Miners are digging gold out of the ground in Alaska at a faster clip than they have in almost a century.
Last year's gold production tipped the scales at 800,000 ounces.
The last time that much gold was mined in Alaska was 1916.
Recent record gold prices -- hitting $1,095 an ounce Friday -- have boosted fervor for chasing the yellow metal.
Investors, mainly outside Alaska, are bankrolling drill projects all over the state, hoping to build modern mines out of some of the state's historic gold fields.
The increased profit from high gold prices also is enabling mines such as Fairbanks' Fort Knox, which opened in 1997 and employs about 480 people, to invest large sums to extend their lifespans.
Today, most of Alaska's gold is extracted from a handful of big mines rather than from stream beds and the old-fashioned underground mine shafts of the past.
"We now have two large gold mines operating. We've never had that before," said Steve Borell, executive director of the Alaska Miners Association. He was referring to the open-pit Fort Knox mine and the underground Pogo mine near Delta Junction.
Together, those two mines were responsible for 84 percent of the gold produced in Alaska last year. Overall, gold production from Alaska's major mines rose nearly 11 percent last year.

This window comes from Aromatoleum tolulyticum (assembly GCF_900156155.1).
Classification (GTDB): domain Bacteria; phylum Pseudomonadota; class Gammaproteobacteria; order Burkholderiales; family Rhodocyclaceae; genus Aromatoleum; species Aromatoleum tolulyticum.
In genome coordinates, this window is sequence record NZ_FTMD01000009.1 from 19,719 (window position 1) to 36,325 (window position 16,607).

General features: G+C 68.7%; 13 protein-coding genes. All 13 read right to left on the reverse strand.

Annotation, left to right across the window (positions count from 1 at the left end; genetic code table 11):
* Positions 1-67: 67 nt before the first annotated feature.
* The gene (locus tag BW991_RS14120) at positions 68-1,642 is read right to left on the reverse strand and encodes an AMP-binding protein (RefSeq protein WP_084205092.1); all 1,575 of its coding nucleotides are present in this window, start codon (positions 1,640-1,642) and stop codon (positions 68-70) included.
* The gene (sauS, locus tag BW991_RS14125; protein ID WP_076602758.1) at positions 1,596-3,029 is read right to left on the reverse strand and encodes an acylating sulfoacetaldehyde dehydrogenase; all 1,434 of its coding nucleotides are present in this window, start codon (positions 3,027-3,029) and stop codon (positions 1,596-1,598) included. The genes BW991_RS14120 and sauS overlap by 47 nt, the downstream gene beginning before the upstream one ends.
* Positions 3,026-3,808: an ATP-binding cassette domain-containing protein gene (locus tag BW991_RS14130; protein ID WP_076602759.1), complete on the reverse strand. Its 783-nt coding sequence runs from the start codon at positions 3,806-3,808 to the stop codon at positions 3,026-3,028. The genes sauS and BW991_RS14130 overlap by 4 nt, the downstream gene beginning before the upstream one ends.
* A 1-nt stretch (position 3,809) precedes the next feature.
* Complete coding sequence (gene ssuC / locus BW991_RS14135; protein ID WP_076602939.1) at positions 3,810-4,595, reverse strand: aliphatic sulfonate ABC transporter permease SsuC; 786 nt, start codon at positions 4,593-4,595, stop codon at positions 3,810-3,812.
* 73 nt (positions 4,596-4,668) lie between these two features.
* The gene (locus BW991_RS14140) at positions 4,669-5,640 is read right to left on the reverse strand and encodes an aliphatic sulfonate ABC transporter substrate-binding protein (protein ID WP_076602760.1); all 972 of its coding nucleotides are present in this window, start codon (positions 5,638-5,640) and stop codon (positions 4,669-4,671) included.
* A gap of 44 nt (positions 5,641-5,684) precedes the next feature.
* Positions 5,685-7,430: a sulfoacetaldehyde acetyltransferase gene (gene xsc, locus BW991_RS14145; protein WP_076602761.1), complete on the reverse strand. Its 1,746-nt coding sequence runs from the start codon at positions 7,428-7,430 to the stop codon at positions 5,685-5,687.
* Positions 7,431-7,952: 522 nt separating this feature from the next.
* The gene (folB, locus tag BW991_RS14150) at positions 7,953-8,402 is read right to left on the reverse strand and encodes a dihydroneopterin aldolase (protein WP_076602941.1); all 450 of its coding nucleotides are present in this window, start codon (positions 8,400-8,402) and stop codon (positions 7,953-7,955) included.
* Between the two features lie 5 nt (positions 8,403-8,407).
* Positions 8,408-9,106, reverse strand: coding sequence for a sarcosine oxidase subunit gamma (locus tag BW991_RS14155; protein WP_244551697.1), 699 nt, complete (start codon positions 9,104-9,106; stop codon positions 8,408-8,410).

Alaska's smaller placer gold mines -- which excavate gold-bearing rock from ancient stream beds -- also showed a mild upswing. Placer gold production increased last year to 53,849 ounces: a rise of about 5 percent.
A big gold mine near Juneau -- the Kensington mine, set to be the state's third largest -- is scheduled to begin production late next year. It would produce roughly 120,000 ounces of gold per year for about 12 years. Two even smaller gold mines -- the Rock Creek mine in Nome, and the Nixon Fork mine in McGrath -- hope to reopen sometime soon after some major setbacks in recent years.
But even Alaska's biggest mines are tiny compared to two mega-projects being studied in Southwest Alaska: the Donlin and Pebble projects.
If built -- and that's a big if -- those two mines would catapult Alaska into the ranks of the world's largest gold producers. Donlin sits on about 30 million ounces of gold and could produce more than 1 million ounces of gold per year during its lifetime, according to its backers. Pebble, a copper-gold project controversial due to its location near world-class salmon streams, is estimated to contain 94 million ounces of gold. The companies behind the two projects have not yet sought permits to build them.
The increase in mining activity in Alaska has raised concern among environmentalists and some rural communities. For example, two lawsuits have been filed in state court recently seeking to block the Pebble project. One claims that the state's system for permitting mineral exploration is too lax.
On Friday, Gov. Sean Parnell shot back at the mining industry's critics. He said the state will "vigorously defend" the permits it grants and its mine-permit process.
For now, Alaska remains a minor participant in U.S. gold mine production, accounting for slightly less than 10 percent of the output.